All atoms, bonds, angles, dihedrals, and impropers and their associated types will be converted to moltemplate "$" or "@" counter variables (and the relevant portion of each file will be moved to sections with the correct header names). Coefficients, atom styles, and most force-field styles and settings should also be included in the resulting .LT file. ltemplify.py also understands simple group commands (using "id", "molecule", or "type" styles) and "fix shake" and "fix rigid" (untested 2019-8-31). However most other fixes, and complex group commands are not understood. Those commands must be added to the resulting .LT file manually. (More details here.)

Fixes and Groups

ltemplify.py has limited support for "fix" and "group" commands, including "fix shake", "fix rigid", and "fix poems". Other fixes must be added manually to the file generated by ltemplify.py. (Such as fix "restrain", "bond/create", "bond/break", "bond/react", "ttm", etc...)

ltemplify.py can understand simple (static) "group" commands, and will include them in the output file, if it can determine that they contain any relevant atoms. (Fixes depending on irrelevant groups are also deleted.)

Note: This feature has not been tested carefully. So please review all of the group and fix commands generated by ltemplify.py to make sure they refer to the correct atoms. And please report any bugs you find. (-Andrew 2018-8-28)

Automatic generation of atom, bond, angle, dihedral, improper names

By default ltemplify.py generates atom, bond, angle, dihedral, and improper, type names and id names automatically. This resultis in atoms with types like "@atom:type3", and IDs like "$atom:type3_7" (I.e. the 7th atom of type 3.)

Inferring atom type names from comments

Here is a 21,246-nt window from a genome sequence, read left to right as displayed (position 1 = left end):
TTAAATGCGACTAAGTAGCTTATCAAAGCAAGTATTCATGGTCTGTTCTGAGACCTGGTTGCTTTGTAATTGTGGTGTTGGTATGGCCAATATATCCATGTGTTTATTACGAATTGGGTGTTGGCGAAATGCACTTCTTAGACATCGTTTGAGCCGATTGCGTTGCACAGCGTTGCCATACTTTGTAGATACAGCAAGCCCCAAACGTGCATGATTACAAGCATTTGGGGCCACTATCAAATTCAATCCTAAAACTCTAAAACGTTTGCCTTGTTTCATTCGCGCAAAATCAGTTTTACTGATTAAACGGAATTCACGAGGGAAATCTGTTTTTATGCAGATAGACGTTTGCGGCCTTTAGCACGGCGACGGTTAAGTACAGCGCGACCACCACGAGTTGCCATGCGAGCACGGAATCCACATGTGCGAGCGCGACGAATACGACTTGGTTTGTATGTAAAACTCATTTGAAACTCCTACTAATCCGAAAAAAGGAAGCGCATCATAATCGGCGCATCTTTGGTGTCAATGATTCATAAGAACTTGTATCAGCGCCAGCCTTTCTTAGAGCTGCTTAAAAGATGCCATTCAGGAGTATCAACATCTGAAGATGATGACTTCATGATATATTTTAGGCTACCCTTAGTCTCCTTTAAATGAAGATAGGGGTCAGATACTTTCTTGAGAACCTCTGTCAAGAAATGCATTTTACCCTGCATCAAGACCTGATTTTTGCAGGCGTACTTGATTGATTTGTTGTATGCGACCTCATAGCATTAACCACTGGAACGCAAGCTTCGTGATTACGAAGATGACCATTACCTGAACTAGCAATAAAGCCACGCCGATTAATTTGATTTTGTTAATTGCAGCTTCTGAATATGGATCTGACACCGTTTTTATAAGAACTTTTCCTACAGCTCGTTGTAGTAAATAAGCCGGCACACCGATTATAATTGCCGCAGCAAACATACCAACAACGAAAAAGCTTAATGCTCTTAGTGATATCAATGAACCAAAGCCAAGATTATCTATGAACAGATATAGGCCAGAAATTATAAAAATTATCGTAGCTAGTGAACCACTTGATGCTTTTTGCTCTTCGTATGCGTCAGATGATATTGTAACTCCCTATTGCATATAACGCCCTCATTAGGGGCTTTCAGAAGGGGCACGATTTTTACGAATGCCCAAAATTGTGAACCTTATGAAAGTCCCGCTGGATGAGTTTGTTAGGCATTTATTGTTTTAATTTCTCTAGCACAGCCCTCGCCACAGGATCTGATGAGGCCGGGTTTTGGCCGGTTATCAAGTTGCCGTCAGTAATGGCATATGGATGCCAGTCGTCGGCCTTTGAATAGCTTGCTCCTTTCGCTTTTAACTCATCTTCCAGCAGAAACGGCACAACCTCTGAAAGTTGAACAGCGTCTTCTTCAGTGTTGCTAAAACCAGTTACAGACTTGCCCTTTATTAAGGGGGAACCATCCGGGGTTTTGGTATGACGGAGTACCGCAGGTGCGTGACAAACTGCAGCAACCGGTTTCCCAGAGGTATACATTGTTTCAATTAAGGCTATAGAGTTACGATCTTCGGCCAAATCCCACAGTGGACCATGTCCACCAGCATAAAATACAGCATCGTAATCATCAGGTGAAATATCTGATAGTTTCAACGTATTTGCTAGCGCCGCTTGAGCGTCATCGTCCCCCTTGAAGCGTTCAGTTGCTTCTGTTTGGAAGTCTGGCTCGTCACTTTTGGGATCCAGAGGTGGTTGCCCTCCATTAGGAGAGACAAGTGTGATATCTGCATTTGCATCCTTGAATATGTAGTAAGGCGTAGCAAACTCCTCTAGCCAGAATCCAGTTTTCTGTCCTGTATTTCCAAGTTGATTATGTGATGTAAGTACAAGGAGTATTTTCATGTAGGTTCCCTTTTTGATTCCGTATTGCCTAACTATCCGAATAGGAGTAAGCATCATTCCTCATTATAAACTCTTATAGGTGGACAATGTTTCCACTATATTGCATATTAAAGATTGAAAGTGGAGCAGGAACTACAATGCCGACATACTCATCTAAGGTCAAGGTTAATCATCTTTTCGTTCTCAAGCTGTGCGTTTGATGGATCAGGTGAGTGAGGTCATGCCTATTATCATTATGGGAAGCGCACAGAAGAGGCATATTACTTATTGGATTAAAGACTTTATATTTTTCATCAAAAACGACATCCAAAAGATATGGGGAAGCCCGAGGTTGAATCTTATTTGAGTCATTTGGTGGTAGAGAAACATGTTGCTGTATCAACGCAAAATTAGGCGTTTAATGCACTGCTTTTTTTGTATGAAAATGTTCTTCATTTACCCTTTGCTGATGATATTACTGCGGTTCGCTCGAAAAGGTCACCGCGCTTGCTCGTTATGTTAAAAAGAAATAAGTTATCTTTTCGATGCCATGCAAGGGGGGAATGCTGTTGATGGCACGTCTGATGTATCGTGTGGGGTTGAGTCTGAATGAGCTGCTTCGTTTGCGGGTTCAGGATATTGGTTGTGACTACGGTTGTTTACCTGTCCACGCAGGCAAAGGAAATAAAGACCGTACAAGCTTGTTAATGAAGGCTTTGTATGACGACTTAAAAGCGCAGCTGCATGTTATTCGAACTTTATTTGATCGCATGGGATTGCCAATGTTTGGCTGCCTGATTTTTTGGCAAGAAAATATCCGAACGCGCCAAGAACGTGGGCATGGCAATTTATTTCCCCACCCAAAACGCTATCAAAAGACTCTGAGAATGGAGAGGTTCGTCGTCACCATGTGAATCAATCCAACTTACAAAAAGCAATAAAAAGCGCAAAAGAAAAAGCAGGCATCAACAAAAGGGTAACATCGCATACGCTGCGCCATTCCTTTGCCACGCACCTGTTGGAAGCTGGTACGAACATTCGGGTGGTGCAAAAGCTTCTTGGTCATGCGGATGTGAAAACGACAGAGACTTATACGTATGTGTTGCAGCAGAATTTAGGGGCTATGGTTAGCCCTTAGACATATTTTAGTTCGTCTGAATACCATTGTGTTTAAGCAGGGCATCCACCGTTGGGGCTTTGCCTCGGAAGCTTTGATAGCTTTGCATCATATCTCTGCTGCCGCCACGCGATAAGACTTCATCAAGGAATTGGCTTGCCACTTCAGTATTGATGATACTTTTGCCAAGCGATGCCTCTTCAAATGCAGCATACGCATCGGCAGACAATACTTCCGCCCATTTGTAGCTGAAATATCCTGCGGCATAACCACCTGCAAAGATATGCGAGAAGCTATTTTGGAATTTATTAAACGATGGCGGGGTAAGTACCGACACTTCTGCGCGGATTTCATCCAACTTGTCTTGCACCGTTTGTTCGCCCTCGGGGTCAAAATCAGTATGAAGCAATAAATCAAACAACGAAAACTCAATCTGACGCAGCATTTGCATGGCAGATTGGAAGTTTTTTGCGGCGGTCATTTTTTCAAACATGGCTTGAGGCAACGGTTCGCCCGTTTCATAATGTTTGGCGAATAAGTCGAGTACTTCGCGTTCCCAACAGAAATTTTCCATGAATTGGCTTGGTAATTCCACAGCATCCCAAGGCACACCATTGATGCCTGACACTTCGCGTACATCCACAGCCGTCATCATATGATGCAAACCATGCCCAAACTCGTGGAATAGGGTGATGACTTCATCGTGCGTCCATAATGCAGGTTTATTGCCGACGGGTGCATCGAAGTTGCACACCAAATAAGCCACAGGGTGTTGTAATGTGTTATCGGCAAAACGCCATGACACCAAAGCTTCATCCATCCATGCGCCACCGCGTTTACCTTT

However, ltemplify.py uses comments in the "Masses" section of the LAMMPS DATA file (if present) to determine the name of each atom type. Consider the following excerpt from a hypothetical data file:

Masses

1 12.01  # c3
2 1.008  # h3
3 1.008  # ho
4 16.00  # oh

This means atoms of types 1, 2, 3, and 4 will be referred to as "@atom:c3", "@atom:h3", "@atom:ho" and "@atom:oh", respectively in the moltemplate (LT) file created by ltemplify.py.

Ignoring comments

The "-ignore-comments" argument will disable this behavior and assign numeric names to the atom types in the usual way (eg "@atom:type1", "@atom:type2", "@atom:type3", "@atom:type4").

Bond, Angle, Dihedral, and Improper type names

Similarly, by default, bonds and angles are automatically assigned to type names like "@bond:type4", "@angle:type7".

However, if comments appear directly following the line in the header file "N bond types", then these comments will be interpreted as a list of bond type names (optionally preceded by an integer). (The same is true of angle, dihedral, and improper type names.) Consider this excerpt from a LAMMPS data file:

2 atom types
# c3
# h3

2 bond types
# CCethane
# c3_h3

2 angle types
# c3_c3_h3
# h3_c3_h3

In this example, bonds of type 1 and 2 will be referred to as "@bond:CCethane" and "@bond:c3_h3" in the moltemplate file, respectively. Similarly, angles of type 1 and 2 will be referred to as "@angle:c3_c3_h3" and "@angle:h3_c3_h3", respectively. (As in the previos example, atoms of type 1 and 2 will be referred to as "@atom:c3" and "@atom:h3" respectively. You can specify atom type strings either here, or in the Masses section.)

(As before, the "-ignore-comments" argument will disable this behavior.)

If you forget to add comments to the LAMMPS data file before running ltemplify.py, you can always use a text-editor (or sed) to manually find and replace all instances of "@atom:type1" with something more meaningful, like "@atom:c3", for example.

Force fields

Some data files contain a list of angle, dihedral, or improper bonded interactions. If so, then by default ltemplify.py will include this information in the moltemplate (LT) file that it creates. Sometimes, data files lack this information.

Either way, force fields (including "OPLSAA", "GAFF2", and "COMPASS"), contain rules for generating these interactions automatically. Hence, users may intentionally wish to exclude this information from the moltemplate files that ltemplify.py generates when this information is contained in the force field they want to use. (They can do this using the "-ignore-coeffs", "-ignore-angles", and "-ignore-bond-types" arguments explained below.)

Using the inherits keyword to specify force fields

Moltemplate provides several different force fields to choose from (such as OPLSAA, GAFF2, or COMPASS). In addition, users can create their own custom force-fields. To use these force fields, you must specify the one you want to use using the -name argument with the inherits keyword ("-name "MOLECULE_NAME inherits FORCE_FIELD"") For example: